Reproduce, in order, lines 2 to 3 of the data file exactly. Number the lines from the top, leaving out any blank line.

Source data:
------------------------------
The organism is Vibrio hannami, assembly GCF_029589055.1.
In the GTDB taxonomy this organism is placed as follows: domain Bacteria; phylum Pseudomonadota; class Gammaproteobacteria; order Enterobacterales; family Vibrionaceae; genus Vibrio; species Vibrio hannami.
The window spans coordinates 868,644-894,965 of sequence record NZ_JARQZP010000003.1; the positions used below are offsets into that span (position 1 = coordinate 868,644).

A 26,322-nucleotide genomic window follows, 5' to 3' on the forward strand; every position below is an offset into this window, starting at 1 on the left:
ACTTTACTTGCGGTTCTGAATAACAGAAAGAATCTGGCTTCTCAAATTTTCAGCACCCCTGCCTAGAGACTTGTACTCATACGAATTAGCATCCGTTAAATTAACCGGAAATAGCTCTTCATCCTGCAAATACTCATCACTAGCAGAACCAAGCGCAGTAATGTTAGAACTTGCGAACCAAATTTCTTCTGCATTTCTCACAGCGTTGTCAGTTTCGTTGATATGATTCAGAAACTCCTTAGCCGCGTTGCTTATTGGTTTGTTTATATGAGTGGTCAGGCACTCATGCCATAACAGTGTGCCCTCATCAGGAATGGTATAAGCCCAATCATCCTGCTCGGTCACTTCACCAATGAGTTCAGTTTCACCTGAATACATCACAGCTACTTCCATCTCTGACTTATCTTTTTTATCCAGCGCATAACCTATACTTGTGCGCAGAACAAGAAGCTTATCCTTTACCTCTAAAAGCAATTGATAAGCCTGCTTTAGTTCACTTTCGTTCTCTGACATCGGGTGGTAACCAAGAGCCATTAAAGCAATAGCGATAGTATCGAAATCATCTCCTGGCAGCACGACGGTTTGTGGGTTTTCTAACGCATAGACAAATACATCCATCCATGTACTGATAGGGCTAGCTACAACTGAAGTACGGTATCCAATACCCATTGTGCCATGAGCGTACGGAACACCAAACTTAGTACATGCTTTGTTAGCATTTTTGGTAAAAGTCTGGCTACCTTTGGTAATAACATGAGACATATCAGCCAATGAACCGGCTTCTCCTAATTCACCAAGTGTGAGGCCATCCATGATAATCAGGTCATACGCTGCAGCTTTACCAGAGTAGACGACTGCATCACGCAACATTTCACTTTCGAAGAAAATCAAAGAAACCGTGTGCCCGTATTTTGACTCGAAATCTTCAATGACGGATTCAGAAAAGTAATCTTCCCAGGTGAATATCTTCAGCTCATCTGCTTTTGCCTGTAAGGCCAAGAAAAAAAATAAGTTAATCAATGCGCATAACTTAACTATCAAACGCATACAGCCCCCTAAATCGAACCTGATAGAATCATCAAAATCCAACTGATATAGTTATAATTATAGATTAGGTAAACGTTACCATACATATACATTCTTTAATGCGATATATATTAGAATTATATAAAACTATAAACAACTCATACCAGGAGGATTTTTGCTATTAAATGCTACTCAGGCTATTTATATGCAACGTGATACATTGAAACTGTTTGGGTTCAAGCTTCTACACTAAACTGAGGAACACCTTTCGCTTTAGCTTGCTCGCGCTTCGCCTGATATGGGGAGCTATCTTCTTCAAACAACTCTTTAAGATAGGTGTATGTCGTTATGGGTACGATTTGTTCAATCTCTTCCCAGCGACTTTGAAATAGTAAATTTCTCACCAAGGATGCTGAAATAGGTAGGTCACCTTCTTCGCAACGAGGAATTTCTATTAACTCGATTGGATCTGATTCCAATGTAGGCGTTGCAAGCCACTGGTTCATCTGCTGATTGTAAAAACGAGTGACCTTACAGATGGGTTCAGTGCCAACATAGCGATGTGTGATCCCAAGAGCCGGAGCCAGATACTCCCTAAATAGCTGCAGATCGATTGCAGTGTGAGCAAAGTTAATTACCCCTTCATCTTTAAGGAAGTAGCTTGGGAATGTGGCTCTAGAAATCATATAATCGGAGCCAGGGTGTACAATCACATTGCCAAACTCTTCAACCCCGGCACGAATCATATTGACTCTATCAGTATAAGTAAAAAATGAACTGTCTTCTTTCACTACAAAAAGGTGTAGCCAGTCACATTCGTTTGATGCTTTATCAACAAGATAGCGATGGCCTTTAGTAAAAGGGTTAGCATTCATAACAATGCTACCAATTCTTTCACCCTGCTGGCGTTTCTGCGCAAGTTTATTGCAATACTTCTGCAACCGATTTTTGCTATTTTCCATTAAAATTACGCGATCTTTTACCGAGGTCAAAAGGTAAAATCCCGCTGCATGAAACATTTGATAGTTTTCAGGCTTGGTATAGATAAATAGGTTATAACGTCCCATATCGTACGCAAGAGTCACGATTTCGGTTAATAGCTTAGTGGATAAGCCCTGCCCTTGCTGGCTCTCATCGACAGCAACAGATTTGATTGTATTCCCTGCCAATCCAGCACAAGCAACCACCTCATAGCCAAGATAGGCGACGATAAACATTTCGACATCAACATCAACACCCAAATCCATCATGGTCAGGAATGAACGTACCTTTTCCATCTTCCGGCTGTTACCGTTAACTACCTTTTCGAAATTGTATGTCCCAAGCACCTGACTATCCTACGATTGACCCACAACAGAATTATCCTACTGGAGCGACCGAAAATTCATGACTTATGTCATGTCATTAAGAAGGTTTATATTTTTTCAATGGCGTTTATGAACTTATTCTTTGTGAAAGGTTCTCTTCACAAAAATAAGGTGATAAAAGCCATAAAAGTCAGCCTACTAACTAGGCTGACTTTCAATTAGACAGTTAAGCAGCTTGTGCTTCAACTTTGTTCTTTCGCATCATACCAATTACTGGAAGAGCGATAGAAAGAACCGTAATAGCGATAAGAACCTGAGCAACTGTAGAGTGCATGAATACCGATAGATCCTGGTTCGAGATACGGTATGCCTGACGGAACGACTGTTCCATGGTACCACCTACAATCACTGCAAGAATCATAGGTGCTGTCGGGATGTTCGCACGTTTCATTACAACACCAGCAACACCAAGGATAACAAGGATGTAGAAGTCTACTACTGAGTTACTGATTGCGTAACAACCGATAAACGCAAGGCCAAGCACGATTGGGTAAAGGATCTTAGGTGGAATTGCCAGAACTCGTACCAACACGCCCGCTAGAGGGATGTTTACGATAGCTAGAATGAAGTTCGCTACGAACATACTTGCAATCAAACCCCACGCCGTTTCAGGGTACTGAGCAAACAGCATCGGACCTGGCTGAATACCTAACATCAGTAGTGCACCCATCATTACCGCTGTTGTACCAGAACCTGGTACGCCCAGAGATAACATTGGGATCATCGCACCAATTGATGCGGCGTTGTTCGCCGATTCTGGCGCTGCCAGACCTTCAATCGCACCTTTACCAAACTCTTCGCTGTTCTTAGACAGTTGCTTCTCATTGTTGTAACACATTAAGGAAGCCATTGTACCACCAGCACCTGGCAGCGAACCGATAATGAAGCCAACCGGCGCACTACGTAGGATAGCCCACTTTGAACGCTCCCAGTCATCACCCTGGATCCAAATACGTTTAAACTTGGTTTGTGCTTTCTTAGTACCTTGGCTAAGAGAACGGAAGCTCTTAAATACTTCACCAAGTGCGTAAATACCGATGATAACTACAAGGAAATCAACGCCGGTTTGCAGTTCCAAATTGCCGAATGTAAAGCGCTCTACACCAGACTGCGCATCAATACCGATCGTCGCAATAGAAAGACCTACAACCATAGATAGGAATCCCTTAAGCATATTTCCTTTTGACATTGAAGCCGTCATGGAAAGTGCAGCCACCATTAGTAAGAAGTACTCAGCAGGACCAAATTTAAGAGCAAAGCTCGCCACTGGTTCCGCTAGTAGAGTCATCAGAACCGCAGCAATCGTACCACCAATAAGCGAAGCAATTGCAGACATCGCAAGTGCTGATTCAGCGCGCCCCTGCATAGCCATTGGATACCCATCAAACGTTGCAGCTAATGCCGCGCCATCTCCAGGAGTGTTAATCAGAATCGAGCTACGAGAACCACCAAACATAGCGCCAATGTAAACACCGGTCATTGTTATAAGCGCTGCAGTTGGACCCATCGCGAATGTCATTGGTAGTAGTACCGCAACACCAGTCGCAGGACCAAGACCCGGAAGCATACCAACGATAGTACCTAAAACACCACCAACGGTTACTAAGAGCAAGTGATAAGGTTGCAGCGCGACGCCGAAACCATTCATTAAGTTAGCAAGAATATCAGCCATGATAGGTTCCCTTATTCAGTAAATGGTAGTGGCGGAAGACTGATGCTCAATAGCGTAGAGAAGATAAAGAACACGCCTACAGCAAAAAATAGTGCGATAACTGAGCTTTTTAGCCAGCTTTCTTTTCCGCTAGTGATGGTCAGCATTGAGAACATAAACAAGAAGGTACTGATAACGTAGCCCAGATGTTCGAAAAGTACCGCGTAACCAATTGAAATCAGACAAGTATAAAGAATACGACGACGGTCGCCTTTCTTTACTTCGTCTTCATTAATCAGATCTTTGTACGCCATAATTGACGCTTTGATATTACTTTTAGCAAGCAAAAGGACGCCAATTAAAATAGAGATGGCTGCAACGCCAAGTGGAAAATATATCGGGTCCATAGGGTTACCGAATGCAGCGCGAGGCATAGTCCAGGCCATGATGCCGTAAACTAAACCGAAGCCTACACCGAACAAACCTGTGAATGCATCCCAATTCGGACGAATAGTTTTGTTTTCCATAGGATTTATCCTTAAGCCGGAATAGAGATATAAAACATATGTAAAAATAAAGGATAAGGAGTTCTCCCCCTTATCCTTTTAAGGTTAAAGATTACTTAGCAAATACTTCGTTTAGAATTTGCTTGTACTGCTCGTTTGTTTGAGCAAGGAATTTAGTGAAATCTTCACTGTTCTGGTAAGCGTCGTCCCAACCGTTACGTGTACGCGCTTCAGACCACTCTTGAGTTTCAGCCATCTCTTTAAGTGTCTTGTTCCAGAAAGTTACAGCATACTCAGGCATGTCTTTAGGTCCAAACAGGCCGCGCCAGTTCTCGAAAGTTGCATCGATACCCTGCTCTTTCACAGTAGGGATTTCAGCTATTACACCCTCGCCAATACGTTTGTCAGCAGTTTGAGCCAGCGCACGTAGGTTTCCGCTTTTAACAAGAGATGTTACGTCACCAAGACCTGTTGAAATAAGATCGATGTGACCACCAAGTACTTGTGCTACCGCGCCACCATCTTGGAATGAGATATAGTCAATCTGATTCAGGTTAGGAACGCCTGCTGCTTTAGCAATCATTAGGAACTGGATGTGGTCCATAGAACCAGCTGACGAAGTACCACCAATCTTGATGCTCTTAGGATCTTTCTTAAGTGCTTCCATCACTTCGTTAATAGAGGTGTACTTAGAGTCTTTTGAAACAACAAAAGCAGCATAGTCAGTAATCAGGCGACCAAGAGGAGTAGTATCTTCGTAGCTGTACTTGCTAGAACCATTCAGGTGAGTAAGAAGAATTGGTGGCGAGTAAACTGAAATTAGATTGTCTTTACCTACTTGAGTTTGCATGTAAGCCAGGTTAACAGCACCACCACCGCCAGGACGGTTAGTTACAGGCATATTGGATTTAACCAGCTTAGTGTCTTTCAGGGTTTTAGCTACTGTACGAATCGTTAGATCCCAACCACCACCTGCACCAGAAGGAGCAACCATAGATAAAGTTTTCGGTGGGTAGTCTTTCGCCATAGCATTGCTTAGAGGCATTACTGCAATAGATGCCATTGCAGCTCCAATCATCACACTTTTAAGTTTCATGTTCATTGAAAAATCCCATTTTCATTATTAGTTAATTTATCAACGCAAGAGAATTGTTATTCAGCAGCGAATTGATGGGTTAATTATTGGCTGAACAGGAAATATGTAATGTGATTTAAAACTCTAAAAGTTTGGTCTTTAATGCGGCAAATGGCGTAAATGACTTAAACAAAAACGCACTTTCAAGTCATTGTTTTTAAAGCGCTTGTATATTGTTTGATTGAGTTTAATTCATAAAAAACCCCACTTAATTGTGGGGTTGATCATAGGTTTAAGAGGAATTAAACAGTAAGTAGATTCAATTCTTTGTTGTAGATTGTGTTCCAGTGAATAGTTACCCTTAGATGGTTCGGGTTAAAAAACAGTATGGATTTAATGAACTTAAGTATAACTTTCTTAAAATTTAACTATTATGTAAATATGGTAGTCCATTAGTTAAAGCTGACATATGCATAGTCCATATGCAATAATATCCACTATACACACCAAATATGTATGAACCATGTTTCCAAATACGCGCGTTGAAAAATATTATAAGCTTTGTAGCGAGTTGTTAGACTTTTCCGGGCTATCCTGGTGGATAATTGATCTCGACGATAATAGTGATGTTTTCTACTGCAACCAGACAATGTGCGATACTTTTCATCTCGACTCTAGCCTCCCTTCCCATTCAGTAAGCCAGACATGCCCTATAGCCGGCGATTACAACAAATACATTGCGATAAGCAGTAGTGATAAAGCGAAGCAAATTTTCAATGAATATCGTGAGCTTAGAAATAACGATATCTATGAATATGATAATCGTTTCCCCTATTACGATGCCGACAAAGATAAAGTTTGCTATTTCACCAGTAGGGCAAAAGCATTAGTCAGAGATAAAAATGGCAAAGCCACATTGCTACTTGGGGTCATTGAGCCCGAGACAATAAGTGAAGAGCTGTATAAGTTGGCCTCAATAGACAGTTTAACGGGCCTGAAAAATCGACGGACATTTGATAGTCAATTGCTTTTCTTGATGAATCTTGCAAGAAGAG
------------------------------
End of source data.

In the GTDB taxonomy this organism is placed as follows: domain Bacteria; phylum Pseudomonadota; class Gammaproteobacteria; order Enterobacterales; family Vibrionaceae; genus Vibrio; species Vibrio hannami.
The window spans coordinates 868,644-894,965 of sequence record NZ_JARQZP010000003.1; the positions used below are offsets into that span (position 1 = coordinate 868,644).